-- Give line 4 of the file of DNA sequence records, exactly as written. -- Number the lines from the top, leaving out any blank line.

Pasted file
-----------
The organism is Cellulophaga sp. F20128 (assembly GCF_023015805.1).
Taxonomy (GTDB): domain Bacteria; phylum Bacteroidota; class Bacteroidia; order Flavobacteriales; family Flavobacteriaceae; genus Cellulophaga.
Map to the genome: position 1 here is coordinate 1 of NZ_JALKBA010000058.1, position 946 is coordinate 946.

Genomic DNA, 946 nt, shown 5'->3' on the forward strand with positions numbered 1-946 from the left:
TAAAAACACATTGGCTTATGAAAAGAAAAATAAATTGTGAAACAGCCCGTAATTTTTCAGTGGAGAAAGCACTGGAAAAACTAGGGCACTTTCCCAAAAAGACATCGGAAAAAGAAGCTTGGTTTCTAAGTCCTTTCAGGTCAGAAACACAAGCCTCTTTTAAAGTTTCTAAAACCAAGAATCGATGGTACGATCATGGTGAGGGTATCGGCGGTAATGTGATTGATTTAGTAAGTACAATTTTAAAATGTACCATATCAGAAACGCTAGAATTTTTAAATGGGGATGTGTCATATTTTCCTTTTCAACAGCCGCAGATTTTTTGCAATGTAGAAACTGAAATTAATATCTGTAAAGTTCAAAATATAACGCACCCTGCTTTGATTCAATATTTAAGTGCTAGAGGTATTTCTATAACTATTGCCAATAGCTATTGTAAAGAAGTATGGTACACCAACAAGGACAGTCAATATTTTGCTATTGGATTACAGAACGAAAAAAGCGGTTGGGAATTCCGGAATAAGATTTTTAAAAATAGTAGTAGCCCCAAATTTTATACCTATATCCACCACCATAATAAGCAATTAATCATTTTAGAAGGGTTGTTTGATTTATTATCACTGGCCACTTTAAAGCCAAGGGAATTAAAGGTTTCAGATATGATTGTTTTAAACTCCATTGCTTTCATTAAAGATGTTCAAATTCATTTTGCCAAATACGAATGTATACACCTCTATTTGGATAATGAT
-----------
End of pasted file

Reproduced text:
Genomic DNA, 946 nt, shown 5'->3' on the forward strand with positions numbered 1-946 from the left: